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0

If I were you I would try to show them what is going on geometrically (try using Geogebra of some other software) and I would tell them how it applies to life. Finally, try teaching them something that's a little above them just to get their thoughts going: calculus, multivariable calculus, topology, manifolds etc...


1

As Alexander Gruber has pointed out, just plain reading a book can be boring. When I read a book, I generally have my white board (portable size) and work through the examples or problems so I am not just reading the book I am interacting with it. You will find in many upper level math books, as you read them or in your case if you read them, that the ...


6

Reading math books to learn math does, at least at times, feel a bit like reading a dictionary to learn a language. Linguists and polyglots will affirm that this is a bad strategy. Instead, they will recommend that you go find some people who speak the language you want, and just start talking to them! If you run into something you don't know how to say, ...


6

Principles is an excellent text, but I don't think it's well-suited to self-study. There's nothing wrong with it, honestly, and you'd probably be fine reading it, but to me it's one of those many excellent texts that doesn't really "stick" to the reader that well. It's a better text for an intensive undergrad course with a good professor. There's a ...


7

Rudin's Principles of Mathematical Analysis is an extraordinarily onerous book. Even the parts that are not hard require a lot of work. Also, it does not cover complex analysis at all. Even in the parts where it deals with complex numbers. For example if you study the complex-valued function $x\mapsto e^{inx}$, where $x$ is a real variable, you're doing ...


1

Topology is full of fun math problems/puzzles and kids have good spatial abilities from an early age. Here are some sources I found on first search, I bet you find more: http://www.educationfund.org/uploads/docs/Publications/Curriculum_Ideas_Packets/Twists%20and%20Turns.pdf ...


1

They could investigate compound interest. Some questions they could answer: How long would it take to save up enough money to buy an Xbox One if you deposited $\$10$ a week in a bank account at $1\%$? How long would it take to become a millionaire? How about with $\$50$/week? How about at $3\%$? If they want to have $\$5$ million by the time they're 65, ...


1

One idea for a project would be to analyze the game 'hog'. In this game, a player's turn consists of choosing (in advance) the number of dice to be rolled. This number of dice are rolled. If any die comes up 1, the player scores 0 points for the turn; but if none of the dice show a 1, then the player scores the sum of the rolls. This game lends itself to ...


2

Can they graph functions? Do they understand polynomials? Can they plot a line of the form $y=mx+b$? A powerful exercise is to give them a series of lines to plot, e.g. $$y = m_1x + b_1 \\ y = m_2x+b_2\\ \vdots$$ You can pre-compute $m_i$ and $b_i$ so that they are tangent curves to a polynomial. A quadratic would be ideal. Have them plot these curves on ...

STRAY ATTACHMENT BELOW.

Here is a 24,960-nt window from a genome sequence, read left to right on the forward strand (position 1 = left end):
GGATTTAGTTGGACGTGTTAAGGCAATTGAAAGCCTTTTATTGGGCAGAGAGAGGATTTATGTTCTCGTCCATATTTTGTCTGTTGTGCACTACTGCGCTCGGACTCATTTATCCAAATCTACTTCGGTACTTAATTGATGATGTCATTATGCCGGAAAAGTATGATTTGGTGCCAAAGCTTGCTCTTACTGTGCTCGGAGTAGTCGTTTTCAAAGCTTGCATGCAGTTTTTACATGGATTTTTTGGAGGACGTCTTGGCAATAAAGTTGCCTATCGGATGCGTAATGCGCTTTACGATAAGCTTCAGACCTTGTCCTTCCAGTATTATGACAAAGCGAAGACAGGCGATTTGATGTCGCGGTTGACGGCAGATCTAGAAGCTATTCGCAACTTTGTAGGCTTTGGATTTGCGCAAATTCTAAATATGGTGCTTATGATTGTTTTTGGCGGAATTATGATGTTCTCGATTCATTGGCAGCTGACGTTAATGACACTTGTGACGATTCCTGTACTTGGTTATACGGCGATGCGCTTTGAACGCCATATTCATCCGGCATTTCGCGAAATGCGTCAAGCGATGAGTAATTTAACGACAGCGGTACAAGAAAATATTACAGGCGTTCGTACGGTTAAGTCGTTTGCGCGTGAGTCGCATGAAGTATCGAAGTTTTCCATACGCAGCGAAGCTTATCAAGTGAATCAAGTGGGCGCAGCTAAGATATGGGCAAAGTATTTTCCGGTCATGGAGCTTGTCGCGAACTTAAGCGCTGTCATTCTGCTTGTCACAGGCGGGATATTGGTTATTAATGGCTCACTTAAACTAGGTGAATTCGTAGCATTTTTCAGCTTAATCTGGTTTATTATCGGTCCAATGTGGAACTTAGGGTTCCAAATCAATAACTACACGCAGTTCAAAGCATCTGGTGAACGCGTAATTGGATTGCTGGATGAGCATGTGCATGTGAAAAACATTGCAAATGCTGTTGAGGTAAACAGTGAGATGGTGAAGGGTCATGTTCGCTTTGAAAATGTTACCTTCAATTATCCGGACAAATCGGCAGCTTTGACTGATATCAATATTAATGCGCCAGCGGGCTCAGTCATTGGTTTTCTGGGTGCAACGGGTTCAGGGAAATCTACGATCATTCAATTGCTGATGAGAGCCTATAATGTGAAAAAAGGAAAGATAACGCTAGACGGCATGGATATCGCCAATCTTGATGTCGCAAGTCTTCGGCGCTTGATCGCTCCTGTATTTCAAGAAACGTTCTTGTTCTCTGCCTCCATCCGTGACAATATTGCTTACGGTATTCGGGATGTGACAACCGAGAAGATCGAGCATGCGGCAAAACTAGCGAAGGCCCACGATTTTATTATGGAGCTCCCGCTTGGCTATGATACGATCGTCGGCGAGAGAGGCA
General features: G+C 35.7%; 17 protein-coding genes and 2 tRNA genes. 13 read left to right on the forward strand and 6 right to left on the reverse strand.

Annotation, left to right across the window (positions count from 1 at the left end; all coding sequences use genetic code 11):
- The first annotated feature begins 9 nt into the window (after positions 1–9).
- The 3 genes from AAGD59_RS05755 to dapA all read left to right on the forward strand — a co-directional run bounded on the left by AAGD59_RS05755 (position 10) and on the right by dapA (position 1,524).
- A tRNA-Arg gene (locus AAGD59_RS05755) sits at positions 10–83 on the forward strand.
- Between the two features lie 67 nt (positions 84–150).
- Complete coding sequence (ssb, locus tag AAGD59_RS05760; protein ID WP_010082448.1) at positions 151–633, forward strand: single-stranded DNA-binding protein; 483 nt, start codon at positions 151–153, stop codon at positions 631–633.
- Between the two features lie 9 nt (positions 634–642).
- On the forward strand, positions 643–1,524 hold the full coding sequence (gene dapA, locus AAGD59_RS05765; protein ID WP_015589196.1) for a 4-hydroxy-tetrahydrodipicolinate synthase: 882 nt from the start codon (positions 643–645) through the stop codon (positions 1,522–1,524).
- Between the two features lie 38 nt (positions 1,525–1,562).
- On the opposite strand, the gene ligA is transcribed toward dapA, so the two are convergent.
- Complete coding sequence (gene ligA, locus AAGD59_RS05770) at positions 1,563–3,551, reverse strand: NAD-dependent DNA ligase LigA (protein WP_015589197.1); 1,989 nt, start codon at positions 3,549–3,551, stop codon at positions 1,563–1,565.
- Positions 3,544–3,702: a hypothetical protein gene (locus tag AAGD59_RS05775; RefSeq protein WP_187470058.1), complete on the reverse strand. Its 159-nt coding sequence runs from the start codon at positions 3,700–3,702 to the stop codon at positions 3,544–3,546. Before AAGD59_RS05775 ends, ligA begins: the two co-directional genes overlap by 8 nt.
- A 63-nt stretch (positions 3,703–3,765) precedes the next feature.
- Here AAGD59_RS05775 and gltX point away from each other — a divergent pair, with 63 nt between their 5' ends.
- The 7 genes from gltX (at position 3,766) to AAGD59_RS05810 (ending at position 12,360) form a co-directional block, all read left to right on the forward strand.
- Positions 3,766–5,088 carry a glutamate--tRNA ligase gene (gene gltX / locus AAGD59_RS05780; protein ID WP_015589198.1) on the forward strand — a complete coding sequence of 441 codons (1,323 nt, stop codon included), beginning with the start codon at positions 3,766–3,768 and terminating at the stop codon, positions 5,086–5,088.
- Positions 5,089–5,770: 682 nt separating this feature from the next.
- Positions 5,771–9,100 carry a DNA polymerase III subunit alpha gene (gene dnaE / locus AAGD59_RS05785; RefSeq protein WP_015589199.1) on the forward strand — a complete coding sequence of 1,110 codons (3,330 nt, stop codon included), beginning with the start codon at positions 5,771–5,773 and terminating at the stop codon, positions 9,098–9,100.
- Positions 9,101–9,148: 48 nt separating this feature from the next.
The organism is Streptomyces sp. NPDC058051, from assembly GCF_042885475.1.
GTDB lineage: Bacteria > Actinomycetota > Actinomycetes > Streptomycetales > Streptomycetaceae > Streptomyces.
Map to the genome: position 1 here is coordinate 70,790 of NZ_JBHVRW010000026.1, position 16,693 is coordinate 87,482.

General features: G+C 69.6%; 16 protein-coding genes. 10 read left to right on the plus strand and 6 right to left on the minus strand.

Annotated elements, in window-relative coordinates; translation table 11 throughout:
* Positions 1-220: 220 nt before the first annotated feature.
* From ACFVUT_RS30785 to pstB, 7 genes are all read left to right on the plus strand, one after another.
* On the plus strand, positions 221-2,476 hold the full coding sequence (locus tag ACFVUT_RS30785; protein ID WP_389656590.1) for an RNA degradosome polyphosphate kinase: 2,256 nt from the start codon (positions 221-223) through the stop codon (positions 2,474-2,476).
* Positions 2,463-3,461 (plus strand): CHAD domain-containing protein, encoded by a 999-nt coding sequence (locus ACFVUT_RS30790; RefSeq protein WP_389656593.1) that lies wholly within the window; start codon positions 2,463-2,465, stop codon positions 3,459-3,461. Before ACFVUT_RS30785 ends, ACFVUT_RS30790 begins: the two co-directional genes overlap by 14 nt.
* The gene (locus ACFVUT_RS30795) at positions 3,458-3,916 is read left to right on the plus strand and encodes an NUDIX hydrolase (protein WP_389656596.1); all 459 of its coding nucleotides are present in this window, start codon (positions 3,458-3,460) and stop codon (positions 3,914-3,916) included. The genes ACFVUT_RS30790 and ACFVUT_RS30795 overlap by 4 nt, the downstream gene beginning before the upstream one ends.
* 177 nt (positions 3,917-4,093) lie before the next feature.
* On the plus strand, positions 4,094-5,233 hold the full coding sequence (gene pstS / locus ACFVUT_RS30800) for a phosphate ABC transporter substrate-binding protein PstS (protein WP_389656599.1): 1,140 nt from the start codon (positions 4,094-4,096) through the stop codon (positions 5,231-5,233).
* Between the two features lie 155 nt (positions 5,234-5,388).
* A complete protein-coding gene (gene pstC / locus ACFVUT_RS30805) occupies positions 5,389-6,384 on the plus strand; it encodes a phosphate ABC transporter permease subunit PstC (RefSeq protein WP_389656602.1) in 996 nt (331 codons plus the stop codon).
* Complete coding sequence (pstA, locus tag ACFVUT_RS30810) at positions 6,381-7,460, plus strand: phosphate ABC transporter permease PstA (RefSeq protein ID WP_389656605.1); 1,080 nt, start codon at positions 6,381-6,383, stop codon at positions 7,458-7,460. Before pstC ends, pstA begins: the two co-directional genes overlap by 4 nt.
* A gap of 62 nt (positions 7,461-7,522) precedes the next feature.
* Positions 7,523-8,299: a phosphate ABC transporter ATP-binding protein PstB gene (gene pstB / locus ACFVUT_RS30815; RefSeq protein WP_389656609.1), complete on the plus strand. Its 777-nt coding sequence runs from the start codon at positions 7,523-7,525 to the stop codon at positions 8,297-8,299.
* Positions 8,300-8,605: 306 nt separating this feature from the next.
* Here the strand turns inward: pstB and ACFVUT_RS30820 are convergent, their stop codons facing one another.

1

A very complete book I recommend is Calculus from Ron Larson. The explanations are very clear and intuitive. However, it is not very concise.


4

You could try self study with some classic texts. (Personally, I'd start with Spivak's Calculus.) But inevitably, you will want someone to answer your questions and there's nothing like the cold shower of having your first hundred or thousand proofs/solutions read by a very critical eye. So you might also consider hiring a tutor to do those two things.


0

You're only 19, so yes you can definitely learn math at your age. Find out what strands of math are giving you trouble and go back to the basics for that particular strand of math. Doing lots and lots of exercises is a sure way to learn/reinforce a concept.


7

My answer to number 1 is a resounding YES! Of course, you can always learn math. However, you won't like my other advice: don't leave college. Your desire to leave it is a remnant of the same laziness that caused you to learn mathematics badly in elementary school. In college, a lot of mathematics starts over. You don't really need a lot of mathematical ...


1

I second using something like khanacademny.com to get a refresher on Math. Their World of Math track starts at the beginning. I started doing it because I'm preparing to go back to graduate school after a few years out of undergrad. I took up to Calculus (I and II) in college, but now that I've been out of school for a few years some of the specifics have ...


2

I've found that if the exercises in the book you are working on seem too difficult and lack context, the likely problem is that the book is above your level. The solution to this seems to be to drop down a notch. For example at the moment I need to learn measure theory, so I tried reading "Real and Complex Analysis" by Rudin (I found a basically brand-new ...


2

Calculus is all about practise. If you have a book you're studying from, make summaries and do as many exercises as you can. You cannot read a Calculus book like a novel, but need to understand every concept before passing on to the next one, because it all builds up. Good luck



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